L. Perry Cookingham Collection: A Salute to Our Veterans of the Armed Forces

0554Known as Armistice Day or Veteran’s Day, November 11th  signifies the demise of World War I when Allied Forces signed an Armistice Agreement with Germany in 1918.  Recognizing their sacrifice and duty to country, we continue to honor our Veterans on this historical date each year.

Perry Cookingham, former City Manager of Kansas City, Missouri was called to duty and served in World War I. Per his request, he and several buddies from his hometown of Danville, Illinois were assigned to Company B of the 310th Signal Battalion, which was located at the front for a period of 5 months prior to this world changing event. Following are excerpts from a diary penned by Cookingham and titled: A Few Little Incidents of the War and My Travels with the “Army of Occupation”. Depicted are personal accounts of Cookingham and his fellow soldiers leading up to the Armistice. Obviously it was ever business as usual for our courageous warriors as Cookingham notes on his October 23rd entry. Not only did he have KP Duty (Kitchen Police) on his birthday but they were also shelled by the enemy. Happy Birthday!


SEPT 28 – Attack of appendicitis
Off eight days.

Oct 15 – Came down with
cold. Could not talk
for four days.

Oct 21 – Well again.
Moved to Monsard.
Living on public sq.
Real homelike. Shelled.

Oct 22 Worked

Oct 23 – Birthday. K.P.

Oct. 24 to Nov. 4. Worked
on permanent lines.
Shelled every night
with 9” babies. Co. C
man wounded. Dirt
flying everywhere.
Hit by a few. Thot [sic]
it was a big shell
bursting on my head.

Nov. 5 – Moved to hills
back of Buxerelles [sic].
Nice house. Thanks to
the boche.

NOV. 5 – 11 Worked
on permanent line
near St. Benoit. Shelled
every day. Tore for the
dugouts. Working
½ mile from line!

NOV – 11 – “Finis la Guerre”
Firing ceased. Worked
under the heavy barrage
of last six hours. No
one hurt. Sure lucky.
Went up to see the
boche come over.
Talked to several. Some

NOV. 11 – 17 Worked on lines
and waited for orders.
Transferred to occupation

November 11, 1918 would not be the conclusion of all war-related activity. There would
still be an aftermath of responsibilities and Cookingham and others were to remain on active duty through February of 1919 according to General Orders No, 38.-A, by General John J. Pershing, Commander in Chief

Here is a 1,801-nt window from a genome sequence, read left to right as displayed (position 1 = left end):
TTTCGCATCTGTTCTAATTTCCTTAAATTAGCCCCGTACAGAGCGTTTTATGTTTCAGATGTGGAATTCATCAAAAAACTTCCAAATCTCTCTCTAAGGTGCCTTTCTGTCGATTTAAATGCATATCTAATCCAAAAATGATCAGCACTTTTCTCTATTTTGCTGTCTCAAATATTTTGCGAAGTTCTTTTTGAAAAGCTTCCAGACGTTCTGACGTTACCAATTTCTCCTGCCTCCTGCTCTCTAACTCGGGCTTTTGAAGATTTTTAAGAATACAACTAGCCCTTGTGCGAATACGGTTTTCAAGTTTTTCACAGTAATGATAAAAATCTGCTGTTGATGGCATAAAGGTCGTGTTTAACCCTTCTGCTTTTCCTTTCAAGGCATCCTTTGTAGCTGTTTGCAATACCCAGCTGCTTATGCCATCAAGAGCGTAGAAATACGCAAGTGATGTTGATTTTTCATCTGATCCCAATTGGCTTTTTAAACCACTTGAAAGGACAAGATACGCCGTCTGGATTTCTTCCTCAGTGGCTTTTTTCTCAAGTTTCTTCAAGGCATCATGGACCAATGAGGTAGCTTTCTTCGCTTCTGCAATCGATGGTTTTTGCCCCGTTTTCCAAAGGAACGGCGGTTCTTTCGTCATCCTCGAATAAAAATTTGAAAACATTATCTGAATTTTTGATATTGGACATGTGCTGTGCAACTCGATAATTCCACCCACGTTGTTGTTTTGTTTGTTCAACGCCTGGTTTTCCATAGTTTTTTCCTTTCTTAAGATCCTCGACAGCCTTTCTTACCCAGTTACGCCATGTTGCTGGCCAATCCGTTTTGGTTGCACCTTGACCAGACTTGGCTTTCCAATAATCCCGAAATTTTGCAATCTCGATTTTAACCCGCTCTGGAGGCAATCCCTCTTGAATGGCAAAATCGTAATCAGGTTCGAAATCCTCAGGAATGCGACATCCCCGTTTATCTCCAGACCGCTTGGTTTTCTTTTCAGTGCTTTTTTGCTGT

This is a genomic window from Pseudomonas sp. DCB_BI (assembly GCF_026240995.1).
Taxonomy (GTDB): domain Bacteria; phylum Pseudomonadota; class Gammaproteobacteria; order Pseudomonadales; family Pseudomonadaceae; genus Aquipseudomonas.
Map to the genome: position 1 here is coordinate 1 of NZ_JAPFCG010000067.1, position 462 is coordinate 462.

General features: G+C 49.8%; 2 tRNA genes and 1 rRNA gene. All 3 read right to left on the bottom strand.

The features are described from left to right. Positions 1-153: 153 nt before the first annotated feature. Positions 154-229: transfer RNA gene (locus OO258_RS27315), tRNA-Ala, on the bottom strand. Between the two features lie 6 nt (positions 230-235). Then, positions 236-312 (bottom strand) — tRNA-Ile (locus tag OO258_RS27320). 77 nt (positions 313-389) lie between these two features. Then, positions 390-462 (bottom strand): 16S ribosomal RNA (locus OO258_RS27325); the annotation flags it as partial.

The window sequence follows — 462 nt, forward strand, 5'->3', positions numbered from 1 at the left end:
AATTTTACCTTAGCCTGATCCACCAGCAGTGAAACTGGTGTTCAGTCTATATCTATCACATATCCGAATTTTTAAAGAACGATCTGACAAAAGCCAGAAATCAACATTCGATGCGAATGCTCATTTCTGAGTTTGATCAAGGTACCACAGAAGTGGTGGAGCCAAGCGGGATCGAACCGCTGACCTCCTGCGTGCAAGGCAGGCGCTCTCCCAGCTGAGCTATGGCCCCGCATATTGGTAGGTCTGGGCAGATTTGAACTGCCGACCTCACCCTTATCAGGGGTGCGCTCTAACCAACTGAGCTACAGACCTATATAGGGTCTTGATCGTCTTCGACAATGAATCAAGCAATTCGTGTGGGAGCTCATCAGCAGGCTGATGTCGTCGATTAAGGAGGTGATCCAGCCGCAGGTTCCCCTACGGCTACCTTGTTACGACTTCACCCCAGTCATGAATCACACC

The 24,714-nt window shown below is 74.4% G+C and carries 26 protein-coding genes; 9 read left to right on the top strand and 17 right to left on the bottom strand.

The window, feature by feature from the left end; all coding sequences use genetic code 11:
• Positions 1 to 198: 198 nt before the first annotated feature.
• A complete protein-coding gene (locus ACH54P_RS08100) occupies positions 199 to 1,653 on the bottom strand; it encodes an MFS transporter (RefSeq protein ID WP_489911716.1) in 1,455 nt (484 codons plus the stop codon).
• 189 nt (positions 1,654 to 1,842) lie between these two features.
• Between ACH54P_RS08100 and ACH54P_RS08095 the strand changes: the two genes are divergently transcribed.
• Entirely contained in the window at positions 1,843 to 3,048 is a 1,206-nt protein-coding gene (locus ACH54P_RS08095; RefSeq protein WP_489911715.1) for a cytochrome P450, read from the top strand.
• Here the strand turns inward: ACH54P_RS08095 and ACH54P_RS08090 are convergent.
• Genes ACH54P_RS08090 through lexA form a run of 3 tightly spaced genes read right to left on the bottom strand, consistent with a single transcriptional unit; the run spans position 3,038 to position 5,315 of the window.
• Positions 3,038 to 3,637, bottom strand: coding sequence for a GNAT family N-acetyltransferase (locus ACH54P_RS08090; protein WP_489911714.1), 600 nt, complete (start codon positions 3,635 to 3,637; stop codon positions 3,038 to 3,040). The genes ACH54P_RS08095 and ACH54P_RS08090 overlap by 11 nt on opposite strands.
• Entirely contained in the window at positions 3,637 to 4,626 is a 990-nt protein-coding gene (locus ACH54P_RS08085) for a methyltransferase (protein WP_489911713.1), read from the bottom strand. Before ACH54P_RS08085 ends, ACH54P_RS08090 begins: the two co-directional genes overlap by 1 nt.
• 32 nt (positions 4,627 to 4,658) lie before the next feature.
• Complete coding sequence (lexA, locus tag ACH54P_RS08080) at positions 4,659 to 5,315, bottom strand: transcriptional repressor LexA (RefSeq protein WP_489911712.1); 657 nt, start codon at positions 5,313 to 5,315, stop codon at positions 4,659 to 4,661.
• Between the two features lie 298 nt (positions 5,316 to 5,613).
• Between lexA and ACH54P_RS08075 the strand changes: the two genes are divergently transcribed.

Wanna Go for a Walk?

Today marks the 100th anniversary of a little-known but fascinating tidbit of Kansas City history.  At 6:00 on the evening of July 8, 1913, Gustave Kuhn (“Gus”), his wife Irene, their 5-year-old daughter Ruth, and Morris and Myrtle Paul started a hike from Kansas City to San Francisco.  According to Mrs. Paul, who wrote the Diary of the Kansas City Hikers, “the principal object of the walk being for health and pleasure, although a pecuniary consideration was involved”.  It was 101 degrees in Kansas City the day the left, though a late afternoon rainstorm helped to cool the air somewhat.  Gathering and packing their camping and other equipment onto a horse-drawn wagon near the intersection of Independence and Park Avenues, the “official” starting place was the federal courthouse at 8th and Grand.  From there they walked to 59th and Wornall, where they broke camp for the first time.  The entire trip covered a distance of 2,384 miles, and it took 227 days.  As might be expected, along the way they had an array of adventures, met all kinds of supporters, and received an abundance of press coverage of their exploits.  They reached San Francisco at 3:30 p.m. on February 19, 1914.  Here’s the cover of the diary that was published that same year:

Hikers diary

Cover of the Hikers diary, published in 1914.

This is an image of the troupe on the day their hike was launched, taken at what we believe to be Independence and Park Avenues:


The Kansas City Hikers on July 8, 1913.